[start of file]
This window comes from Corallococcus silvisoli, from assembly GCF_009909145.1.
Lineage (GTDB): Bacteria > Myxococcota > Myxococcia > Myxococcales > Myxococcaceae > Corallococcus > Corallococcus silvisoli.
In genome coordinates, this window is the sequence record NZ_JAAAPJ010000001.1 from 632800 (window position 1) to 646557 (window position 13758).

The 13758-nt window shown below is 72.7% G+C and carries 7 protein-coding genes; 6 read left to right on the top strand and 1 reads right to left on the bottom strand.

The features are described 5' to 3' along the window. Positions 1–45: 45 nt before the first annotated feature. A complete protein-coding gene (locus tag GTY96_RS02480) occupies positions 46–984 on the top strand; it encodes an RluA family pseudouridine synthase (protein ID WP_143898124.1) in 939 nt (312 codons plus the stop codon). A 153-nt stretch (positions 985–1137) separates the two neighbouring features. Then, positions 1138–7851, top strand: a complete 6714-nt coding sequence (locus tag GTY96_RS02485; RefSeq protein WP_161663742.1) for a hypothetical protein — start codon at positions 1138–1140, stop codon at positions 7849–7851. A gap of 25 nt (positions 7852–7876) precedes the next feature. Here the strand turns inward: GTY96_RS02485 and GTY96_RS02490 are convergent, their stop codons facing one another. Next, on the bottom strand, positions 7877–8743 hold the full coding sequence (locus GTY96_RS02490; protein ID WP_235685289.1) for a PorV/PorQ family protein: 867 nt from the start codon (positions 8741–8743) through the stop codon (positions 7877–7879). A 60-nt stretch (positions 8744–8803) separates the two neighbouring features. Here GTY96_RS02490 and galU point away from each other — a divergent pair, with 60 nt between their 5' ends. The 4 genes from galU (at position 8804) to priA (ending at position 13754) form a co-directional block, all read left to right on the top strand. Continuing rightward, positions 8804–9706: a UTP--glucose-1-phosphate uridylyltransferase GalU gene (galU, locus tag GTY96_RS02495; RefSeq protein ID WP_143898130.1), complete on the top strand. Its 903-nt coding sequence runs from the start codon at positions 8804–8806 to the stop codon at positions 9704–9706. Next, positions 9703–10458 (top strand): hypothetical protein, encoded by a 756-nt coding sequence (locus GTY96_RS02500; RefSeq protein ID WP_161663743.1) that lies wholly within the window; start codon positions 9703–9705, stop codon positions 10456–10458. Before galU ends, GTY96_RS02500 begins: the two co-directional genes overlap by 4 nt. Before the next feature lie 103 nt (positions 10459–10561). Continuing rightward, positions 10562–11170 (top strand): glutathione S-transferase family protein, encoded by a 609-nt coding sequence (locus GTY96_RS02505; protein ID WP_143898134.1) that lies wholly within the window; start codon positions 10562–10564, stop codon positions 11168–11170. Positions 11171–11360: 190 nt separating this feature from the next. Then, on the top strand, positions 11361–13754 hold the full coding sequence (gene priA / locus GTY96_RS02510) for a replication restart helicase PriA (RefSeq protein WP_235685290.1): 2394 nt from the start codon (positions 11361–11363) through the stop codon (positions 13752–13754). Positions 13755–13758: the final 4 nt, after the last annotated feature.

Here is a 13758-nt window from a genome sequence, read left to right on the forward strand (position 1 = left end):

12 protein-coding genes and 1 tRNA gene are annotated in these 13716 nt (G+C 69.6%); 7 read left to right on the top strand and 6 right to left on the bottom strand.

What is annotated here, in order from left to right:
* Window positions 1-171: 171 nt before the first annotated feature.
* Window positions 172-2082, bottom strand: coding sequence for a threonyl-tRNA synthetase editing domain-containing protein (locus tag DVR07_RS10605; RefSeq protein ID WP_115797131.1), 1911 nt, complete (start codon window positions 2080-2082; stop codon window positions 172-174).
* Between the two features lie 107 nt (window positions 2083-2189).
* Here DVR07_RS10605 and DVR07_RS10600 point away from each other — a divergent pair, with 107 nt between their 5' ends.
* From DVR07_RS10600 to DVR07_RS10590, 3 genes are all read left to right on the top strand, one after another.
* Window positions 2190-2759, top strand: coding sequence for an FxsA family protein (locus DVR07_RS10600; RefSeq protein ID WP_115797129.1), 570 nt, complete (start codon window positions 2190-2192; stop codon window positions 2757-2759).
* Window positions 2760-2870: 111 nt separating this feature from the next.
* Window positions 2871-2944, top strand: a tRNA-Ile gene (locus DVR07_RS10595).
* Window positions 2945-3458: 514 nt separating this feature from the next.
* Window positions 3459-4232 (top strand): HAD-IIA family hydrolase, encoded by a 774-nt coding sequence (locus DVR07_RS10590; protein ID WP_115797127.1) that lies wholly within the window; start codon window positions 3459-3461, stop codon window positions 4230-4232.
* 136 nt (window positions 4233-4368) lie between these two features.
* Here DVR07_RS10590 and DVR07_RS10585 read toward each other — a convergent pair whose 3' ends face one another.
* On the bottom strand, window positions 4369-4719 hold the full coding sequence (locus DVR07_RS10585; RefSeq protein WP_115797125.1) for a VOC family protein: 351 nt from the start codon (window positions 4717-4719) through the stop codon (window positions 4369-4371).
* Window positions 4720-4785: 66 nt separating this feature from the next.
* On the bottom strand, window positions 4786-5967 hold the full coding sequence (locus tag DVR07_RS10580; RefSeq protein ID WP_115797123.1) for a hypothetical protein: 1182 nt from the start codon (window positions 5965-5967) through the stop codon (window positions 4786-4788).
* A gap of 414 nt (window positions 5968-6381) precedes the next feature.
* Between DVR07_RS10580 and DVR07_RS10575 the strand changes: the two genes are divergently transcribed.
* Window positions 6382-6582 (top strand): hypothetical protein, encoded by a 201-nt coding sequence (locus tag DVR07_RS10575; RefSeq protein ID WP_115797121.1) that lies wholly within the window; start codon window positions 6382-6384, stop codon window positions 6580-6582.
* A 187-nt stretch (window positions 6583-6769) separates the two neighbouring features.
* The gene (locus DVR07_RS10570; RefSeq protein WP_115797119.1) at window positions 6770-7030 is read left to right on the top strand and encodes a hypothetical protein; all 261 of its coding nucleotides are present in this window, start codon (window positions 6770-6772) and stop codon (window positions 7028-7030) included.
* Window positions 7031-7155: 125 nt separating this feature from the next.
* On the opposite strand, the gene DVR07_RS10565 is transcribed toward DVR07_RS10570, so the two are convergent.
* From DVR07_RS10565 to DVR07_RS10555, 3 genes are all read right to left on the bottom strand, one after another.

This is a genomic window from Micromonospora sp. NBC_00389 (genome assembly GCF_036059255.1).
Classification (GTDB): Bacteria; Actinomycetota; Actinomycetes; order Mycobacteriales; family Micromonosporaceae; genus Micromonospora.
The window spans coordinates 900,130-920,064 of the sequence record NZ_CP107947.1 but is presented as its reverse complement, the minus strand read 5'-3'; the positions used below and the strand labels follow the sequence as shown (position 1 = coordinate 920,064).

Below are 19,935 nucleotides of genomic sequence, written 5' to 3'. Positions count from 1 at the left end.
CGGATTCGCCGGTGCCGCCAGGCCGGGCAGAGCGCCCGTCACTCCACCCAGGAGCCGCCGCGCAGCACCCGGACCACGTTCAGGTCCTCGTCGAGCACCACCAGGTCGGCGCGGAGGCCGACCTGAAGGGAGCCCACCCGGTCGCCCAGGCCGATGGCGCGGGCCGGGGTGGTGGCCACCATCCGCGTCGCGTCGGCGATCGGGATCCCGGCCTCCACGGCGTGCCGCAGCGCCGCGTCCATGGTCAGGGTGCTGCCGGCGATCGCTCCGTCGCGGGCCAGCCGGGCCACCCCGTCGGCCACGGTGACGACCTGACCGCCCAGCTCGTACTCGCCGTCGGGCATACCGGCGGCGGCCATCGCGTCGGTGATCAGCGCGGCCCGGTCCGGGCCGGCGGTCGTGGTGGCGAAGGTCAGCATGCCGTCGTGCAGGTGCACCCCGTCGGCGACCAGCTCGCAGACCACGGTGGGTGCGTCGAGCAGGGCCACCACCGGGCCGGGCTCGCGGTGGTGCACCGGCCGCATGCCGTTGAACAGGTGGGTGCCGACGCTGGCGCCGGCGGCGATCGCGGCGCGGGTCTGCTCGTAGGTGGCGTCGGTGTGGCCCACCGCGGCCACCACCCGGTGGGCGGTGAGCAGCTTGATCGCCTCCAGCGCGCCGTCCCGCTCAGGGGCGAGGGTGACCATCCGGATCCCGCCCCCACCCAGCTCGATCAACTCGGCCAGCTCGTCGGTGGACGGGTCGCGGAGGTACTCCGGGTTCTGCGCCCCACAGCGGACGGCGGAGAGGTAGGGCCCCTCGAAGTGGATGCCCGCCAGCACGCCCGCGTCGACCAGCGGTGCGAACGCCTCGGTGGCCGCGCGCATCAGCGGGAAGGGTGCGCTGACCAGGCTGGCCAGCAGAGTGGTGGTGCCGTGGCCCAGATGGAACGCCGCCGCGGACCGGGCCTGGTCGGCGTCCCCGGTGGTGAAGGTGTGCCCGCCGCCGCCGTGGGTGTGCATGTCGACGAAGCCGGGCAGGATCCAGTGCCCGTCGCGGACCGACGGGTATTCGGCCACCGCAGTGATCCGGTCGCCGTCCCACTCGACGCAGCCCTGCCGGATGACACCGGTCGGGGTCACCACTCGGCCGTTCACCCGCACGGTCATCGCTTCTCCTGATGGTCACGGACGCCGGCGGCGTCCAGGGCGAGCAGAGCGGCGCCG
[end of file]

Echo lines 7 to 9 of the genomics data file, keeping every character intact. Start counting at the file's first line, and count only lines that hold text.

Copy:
12 protein-coding genes and 1 tRNA gene are annotated in these 13716 nt (G+C 69.6%); 7 read left to right on the top strand and 6 right to left on the bottom strand.

What is annotated here, in order from left to right:
* Window positions 1-171: 171 nt before the first annotated feature.